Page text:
Björn Wittrock

Principal, SCAS.
University Professor, Uppsala University

Björn Wittrock is University Professor at Uppsala University and Principal of the Swedish Collegium for Advanced Study (SCAS), Uppsala. He has formerly been Lars Hierta Professor of Government at Stockholm University.

He is a member of the Royal Swedish Academy of Sciences and of Academia Europaea, and of the editorial board of its journal European Review. He has also been guest editor of the journal of the American Academy of Arts and Sciences, Daedalus. He has held visiting positions at a large number of universities and scholarly institutions, including Berkeley, Berlin, Budapest, CASBS (Stanford), NIAS (Wassenaar), NHC (Research Triangle Park), and Vienna.

Björn Wittrock has worked extensively with research councils, academies, and institutes for advanced study in a number of countries and has been a member of panels of the German Council of Science and Humanities (Wissenschaftsrat); the Max-Planck-Society (MPG); the European Research Council (ERC); Wissenschaftskolleg zu Berlin (WIKO), where he has been a member of the Academic Advisory Board but also served on many other committees; the Volkswagen Foundation (Volkswagen Stiftung); Riksbankens Jubileumsfond (RJ); the Leibniz Gemeinschaft; RFEIA (the French network of Institutes for Advanced Study); European University Institute (EUI); the Institute for Advanced Study Princeton (IAS); the Institute for Advanced Study Budapest (Collegium Budapest), where he has been a member of the Academic Advisory Board and an External Faculty Member; Institut d’études avancées, Paris; Lichtenberg-Kolleg, Georg-August-Universität Göttingen; Helsinki Collegium for Advanced Studies; INTAS (the former European research council for the states of the former Soviet Union); and SIAS (a group of eight leading institutes for advanced study), of which he was one of the founding members. He has also been a member of the Science Advisory Board of the Government of Sweden. He was President of the International Institute of Sociology (founded in Paris in 1893) in the years 2005-2013.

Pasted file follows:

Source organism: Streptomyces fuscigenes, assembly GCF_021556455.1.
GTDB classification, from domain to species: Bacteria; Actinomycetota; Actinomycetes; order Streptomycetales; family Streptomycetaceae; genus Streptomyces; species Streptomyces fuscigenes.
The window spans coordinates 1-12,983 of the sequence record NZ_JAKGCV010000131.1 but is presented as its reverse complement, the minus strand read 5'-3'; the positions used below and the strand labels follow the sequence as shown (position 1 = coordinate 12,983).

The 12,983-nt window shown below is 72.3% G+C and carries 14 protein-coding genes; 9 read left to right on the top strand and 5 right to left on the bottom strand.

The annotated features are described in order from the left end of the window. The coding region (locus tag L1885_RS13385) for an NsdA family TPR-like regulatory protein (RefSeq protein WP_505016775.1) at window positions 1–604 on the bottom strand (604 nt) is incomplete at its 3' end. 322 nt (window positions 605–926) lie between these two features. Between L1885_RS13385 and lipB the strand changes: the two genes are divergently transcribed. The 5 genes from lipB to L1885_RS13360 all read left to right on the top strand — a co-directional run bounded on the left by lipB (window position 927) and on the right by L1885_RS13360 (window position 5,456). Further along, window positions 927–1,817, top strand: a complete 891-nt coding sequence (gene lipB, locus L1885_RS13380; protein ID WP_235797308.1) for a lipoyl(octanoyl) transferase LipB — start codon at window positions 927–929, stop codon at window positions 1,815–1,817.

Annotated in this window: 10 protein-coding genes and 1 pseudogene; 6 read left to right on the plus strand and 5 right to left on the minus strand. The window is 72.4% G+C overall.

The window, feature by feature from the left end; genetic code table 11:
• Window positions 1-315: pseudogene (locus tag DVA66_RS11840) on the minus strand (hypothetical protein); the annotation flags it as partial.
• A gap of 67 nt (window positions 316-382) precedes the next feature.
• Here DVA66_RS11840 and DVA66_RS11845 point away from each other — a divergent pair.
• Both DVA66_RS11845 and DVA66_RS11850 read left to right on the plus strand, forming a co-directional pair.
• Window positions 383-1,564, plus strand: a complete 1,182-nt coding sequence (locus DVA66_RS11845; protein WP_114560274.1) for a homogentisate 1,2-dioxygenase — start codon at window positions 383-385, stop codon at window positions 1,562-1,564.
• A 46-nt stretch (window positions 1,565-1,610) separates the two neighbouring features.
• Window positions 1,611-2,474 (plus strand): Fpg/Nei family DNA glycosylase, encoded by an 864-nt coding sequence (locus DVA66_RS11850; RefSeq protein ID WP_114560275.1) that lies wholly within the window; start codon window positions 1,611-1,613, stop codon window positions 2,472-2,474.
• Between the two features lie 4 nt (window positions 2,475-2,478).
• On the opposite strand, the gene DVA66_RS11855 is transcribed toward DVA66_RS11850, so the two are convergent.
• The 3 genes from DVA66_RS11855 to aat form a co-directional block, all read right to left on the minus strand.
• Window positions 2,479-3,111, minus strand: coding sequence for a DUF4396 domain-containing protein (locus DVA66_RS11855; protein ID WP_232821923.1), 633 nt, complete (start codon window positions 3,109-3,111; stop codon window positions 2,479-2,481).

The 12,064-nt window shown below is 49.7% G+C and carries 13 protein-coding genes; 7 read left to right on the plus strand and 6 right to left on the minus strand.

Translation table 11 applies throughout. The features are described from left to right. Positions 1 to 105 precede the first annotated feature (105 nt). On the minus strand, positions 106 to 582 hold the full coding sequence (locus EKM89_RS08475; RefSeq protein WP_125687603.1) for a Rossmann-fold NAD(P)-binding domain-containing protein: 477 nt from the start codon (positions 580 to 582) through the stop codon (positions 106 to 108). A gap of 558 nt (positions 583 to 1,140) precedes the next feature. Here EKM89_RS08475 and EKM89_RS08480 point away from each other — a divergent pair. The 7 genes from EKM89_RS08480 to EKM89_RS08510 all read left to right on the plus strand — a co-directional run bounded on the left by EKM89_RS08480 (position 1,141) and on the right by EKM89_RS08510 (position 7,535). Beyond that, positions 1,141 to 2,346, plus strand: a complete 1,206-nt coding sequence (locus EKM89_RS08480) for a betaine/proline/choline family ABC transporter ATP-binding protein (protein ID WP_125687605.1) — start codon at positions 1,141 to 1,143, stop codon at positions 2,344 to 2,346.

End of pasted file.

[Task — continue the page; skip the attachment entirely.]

He has published extensively, with nineteen books to the present day, in the fields of intellectual history, historical social science, social theory, and civilizational analysis. He has served on the editorial boards of 23 scholarly journals. His publications from recent years include: Nordic Paths to Modernity (Berghahn, 2012, with Johann P. Arnason); Frontiers of Sociology (Brill, 2009; with Peter Hedström); Eurasian Transformations, Tenth to Thirteenth Centuries: Crystallizations, Divergences, Renaissances (Brill, 2004; paperback edition, 2011; with Johann P. Arnason); Axial Civilizations and World History (Brill, 2005; with Johann P. Arnason and S. N. Eisenstadt); Public Spheres and Collective Identities (Transaction, 2001, with S.N. Eisenstadt and Wolfgang Schluchter); The Rise of the Social Sciences and the Formation of Modernity: Conceptual Change in Context, 1750-1850 (Kluwer, 1998; Paperback edition, 2001; with Johan Heilbron and Lars Magnusson). Earlier books, recently republished, include: The European and American University Since 1800 (Cambridge University Press, 1993; Spanish edition 1996; Paperback edition [CUP] 2006; with Sheldon Rothblatt); and Social Sciences and Modern States (Cambridge University Press, 1991; Spanish edition 1999; Paperback edition [CUP] 2008; with Peter Wagner et al.)

In 1999, Björn Wittrock was awarded the Torgny Segerstedt Medal (highest award of Uppsala University to a Swedish scholar in the social sciences and humanities). In 2003, he received an honorary doctorate at the University of Tartu. In 2008, he was awarded the Federal Cross of Merit (Bundesverdienstkreuz, 1. Kl) by the President of the Federal Republic of Germany. In 2009, he was awarded “H.M. the King’s Medal (8th class) in the ribbon of the Order of the Seraphim” by the King of Sweden for “significant contributions to Swedish social science research”. In 2010, he received the festschrift The Benefit of Broad Horizons: Intellectual and Institutional Preconditions for a Global Social Science (Brill, eds. Hans Joas and Barbro Klein). Two other books have also been dedicated to him: Social Theory: Twenty Introductory Lectures by Hans Joas and Wolfgang Knöbl (Cambridge University Press, 2009), and The Invisible African by Krishnan Srinivasan (Har-Anand Publications, 2012).